Delon Wright will be a solid role player for contender
WARP Projection: 2.6 (ninth among players in top 100)
Comparables: Josh Howard (84.
, Francisco Garcia (83.0), Kent Bazemore (80.
, Arsalan Kazemi (80.2)
Strengths: 2P%, FTA%, Rebound%, Assist%, Steal%, Block%, PF%
Weaknesses: Usage, ShootingThe analytics perspective
After spending two years playing at the junior college level due to academics, Wright -- the younger brother of Portland Trail Blazers forward Dorell Wright -- developed into a prospect during two years at Utah, leading the Utes to the Sweet 16 as a senior.
No NCAA player in the draft has a better projected winning percentage than Wright (.531), thanks to his versatile skill set. He filled up the box score like nobody in the country, leading Utah in points, assists and steals while finishing second to 2016 draft prospect Jakob Poeltl in rebounds and blocks. At 6-foot-5, Wright is enormous for a point guard and comfortable playing in the paint, defensively. His long arms make him an ideal defender against modern point guards.
Wright's biggest weakness at the collegiate level was his difficulty taking over the game as a scorer. That doesn't figure to be a problem for him in the NBA, where he'll be a role player who is most valuable at the defensive end. But he needs to have the ball in his hands. While he improved his outside shooting as a senior, making 26 3-pointers at a 35.6 percent clip, he's not a real catch-and-shoot threat. Wright can get to the basket off the dribble -- he averaged more than six free throw attempts per 40 minutes and shot 63.3 percent from 2-point range as a junior before slipping to a still-good 55.4 percent as a senior. And he's happy to drive and set up teammates.
SCHOENE comes up with no good matches for Wright at the same age. I'd compare him to Evan Turner or Andre Iguodala offensively, and defensively he's much more like Iguodala than Turner.
-- Kevin PeltonThe scouting perspective
It's no coincidence that in Wright's two years in Utah, he led the Utes to a 47-21 record and a spot in the Sweet 16. In fact, there are few players in the country that contributed more to their teams' success than he did. How that impacts the opinion of NBA decision-makers will be determined in the coming weeks.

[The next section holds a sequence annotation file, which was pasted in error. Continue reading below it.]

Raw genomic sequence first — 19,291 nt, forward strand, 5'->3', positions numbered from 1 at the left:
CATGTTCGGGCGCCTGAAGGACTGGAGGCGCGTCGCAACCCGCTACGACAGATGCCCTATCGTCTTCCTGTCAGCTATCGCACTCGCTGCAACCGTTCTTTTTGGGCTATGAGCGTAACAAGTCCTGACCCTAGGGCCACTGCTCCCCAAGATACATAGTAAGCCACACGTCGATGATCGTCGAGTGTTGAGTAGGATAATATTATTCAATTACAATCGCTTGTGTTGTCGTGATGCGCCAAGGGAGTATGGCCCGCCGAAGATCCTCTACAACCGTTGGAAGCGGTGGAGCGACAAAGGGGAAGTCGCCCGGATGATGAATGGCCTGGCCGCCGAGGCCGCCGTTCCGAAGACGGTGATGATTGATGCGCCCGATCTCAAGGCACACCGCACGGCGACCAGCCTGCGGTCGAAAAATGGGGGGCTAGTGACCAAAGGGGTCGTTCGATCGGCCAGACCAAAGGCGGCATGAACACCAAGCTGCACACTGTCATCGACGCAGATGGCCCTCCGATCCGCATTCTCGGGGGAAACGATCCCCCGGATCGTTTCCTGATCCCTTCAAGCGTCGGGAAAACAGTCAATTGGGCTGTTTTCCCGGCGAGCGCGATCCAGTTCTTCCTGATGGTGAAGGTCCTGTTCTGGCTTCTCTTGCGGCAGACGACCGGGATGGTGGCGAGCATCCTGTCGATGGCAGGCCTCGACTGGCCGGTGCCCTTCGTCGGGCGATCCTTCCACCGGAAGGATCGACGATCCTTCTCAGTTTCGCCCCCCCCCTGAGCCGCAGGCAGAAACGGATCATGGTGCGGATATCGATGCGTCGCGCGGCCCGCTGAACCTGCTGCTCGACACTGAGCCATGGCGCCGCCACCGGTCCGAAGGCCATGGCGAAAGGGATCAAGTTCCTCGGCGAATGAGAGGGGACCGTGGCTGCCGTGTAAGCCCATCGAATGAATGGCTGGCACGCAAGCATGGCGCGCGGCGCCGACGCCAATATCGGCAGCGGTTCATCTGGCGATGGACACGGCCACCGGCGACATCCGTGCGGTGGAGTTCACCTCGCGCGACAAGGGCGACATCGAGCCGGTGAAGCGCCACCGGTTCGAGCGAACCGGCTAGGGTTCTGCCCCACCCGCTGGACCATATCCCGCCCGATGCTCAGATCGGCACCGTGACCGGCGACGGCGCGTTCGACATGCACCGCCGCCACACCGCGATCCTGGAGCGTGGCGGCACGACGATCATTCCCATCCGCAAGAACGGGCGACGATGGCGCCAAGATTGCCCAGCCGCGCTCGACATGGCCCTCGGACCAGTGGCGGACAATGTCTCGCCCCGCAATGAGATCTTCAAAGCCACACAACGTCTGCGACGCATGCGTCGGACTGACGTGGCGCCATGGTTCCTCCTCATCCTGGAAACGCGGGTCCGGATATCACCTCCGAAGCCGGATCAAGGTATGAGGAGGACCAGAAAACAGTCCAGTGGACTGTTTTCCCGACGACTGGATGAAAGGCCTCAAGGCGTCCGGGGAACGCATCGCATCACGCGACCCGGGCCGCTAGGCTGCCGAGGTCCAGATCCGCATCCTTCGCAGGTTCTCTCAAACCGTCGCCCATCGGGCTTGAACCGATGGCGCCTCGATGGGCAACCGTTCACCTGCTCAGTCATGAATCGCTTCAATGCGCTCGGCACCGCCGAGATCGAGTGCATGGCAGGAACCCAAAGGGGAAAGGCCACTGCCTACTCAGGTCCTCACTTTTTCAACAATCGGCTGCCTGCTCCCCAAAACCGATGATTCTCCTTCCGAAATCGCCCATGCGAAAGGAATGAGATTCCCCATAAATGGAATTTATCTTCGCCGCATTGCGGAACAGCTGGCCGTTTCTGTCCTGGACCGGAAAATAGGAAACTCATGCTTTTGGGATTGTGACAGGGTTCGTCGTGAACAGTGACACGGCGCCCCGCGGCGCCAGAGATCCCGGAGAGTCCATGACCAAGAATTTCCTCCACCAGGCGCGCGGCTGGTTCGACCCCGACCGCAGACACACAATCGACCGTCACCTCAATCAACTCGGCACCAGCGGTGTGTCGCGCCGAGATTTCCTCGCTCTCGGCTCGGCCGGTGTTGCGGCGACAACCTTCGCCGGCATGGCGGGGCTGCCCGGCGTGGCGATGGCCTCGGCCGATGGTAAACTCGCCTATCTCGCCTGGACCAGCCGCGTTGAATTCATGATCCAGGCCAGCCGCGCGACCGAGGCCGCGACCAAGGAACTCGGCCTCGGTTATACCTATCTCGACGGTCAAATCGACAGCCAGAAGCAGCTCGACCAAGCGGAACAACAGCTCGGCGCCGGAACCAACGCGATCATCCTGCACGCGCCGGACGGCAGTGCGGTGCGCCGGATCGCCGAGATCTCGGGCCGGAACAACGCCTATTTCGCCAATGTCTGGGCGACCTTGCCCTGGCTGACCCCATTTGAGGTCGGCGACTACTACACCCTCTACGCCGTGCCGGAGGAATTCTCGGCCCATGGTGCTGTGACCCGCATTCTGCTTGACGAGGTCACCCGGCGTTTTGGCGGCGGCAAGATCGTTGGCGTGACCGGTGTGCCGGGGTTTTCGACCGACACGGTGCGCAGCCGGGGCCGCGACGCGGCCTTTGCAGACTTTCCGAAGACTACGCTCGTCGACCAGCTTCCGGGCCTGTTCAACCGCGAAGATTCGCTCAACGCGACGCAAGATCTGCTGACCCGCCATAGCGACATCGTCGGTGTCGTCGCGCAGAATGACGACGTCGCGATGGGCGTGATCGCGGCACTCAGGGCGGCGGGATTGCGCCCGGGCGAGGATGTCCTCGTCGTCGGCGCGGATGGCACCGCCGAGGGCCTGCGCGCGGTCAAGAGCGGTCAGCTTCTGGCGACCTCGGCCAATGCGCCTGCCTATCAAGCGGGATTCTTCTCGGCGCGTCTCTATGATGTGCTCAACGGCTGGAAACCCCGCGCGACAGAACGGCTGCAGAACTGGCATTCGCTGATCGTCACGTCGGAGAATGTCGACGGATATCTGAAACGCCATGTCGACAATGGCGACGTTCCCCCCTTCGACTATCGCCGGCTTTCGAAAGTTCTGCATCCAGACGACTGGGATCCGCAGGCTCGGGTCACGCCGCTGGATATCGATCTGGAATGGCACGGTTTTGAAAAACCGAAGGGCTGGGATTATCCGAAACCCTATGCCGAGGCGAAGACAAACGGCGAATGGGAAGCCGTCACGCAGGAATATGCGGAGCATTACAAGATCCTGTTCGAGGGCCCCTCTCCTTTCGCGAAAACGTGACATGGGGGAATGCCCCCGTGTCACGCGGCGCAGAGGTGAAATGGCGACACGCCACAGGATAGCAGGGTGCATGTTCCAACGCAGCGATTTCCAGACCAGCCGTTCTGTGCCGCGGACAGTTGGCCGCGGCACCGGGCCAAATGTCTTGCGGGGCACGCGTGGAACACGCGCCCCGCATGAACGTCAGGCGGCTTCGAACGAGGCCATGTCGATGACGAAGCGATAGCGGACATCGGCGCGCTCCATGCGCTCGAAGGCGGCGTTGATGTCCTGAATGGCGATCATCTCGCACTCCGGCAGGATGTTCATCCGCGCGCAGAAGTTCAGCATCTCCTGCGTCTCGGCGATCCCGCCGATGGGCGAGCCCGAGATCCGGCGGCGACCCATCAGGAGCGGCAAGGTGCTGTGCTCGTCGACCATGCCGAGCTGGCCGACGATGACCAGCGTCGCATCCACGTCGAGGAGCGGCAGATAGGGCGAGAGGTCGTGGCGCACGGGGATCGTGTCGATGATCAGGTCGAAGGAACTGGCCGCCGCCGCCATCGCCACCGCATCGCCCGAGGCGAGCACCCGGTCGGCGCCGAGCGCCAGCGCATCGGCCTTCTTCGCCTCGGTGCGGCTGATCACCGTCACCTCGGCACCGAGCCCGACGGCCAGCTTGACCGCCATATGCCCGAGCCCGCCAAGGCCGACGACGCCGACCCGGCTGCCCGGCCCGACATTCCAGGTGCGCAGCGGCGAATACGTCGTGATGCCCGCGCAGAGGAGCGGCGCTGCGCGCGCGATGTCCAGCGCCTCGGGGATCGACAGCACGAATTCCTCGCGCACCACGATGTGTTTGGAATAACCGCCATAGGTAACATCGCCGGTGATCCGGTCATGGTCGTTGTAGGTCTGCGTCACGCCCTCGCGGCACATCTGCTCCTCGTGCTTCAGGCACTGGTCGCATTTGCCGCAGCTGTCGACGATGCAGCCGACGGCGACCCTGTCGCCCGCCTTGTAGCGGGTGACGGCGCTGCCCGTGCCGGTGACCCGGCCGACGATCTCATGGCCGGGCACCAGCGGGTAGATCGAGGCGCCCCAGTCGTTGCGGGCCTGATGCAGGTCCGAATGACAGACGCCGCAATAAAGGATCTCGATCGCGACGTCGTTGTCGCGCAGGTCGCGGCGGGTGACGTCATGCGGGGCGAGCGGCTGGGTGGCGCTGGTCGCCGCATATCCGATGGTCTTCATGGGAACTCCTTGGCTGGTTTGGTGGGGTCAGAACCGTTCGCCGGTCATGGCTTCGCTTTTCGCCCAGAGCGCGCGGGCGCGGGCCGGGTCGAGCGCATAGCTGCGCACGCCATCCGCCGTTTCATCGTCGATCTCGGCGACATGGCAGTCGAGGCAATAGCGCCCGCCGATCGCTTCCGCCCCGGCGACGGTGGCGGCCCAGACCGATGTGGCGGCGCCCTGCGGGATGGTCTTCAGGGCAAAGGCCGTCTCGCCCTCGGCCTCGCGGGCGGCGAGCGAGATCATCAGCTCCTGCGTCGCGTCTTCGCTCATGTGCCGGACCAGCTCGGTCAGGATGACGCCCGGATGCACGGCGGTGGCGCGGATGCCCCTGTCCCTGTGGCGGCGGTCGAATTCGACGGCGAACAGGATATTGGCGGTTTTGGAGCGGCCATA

What stands out to me about the 6-foot-5 Wright is his overall basketball efficiency on both ends of the court.
Offensively, he is a big point guard who makes difficult passes look easy. He has great court vision and accuracy and that allows him to find teammates who don't expect to be open. And, although Wright dominated the ball, he took only 22 percent of the Utes' shots when he was on the court. That speaks to his unselfishness.
In addition to his passing, his shooting has improved in two years at Utah. He raised his 3-point percentage from 22 percent to 36 percent. And, overall, he made 52 percent of his shots from the floor. More encouraging for his NBA hopes is that he made 84 percent of his free throws, getting to the line 182 times this year. And, as a bonus, he finished 64 percent of his shots at the rim.
Having said all of that, an NBA team will be drafting Wright knowing that outside shooting will be his major weakness early in his career.
Wright's awareness, offensively, is not an accident. He grew up around the game as the brother of an NBA player. Competing against NBA players in offseasons in Los Angeles has fostered his basketball IQ.
Wright has great defensive instincts, both on and off the ball, as well. He can guard smaller point guards because of his his lateral quickness and his length. And while he has an average 6-foot-6 wingspan, he has active hands and great anticipation skills away from the ball as a help side defender. In fact, his 3.9 percent steal rate was 42nd in the country and his career 4.0 steal rate, 3.5 block rate and 15.0 defensive rebound rate bode well in that area.
While Wright will be penalized somewhat for being a senior and because he will turn 23 before June's draft, he could be one of the surprises of the draft. Although he has NBA size and athleticism, his greatest attribute may be what he contributes to winning.
-- Fran FraschillaThe front-office perspective
Wright got some bites on his draft stock after his junior year and flirted with declaring for the draft. Several teams late in the first round felt he was a sleeper. Wright decided to skip the draft, return for his senior year and improve his draft stock, and for the most part, he accomplished his mission.
While his senior year wasn't a marked improvement on his junior one (with the exception of some improved 3-point shooting) he helped Utah become a serious contender, played in some huge games against other NBA talent, and proved he belonged. His size and passing ability are his major calling cards. If he were a couple of years younger he'd be ranked much higher on our board.
"Of the point guards in this draft," one GM told ESPN, "He's the most likely to come in and play solid minutes off the bench for a good team. I love the way he handles himself on the floor. I don't see a superstar or anything, but as far as backup point guards go he has size, athleticism he doesn't turn the ball over and he can get to the basket and hit shots. He's going to be a very good get in the late first round."
Wright is in the No. 20 to No. 30 range right now in the draft.
-- Chad Ford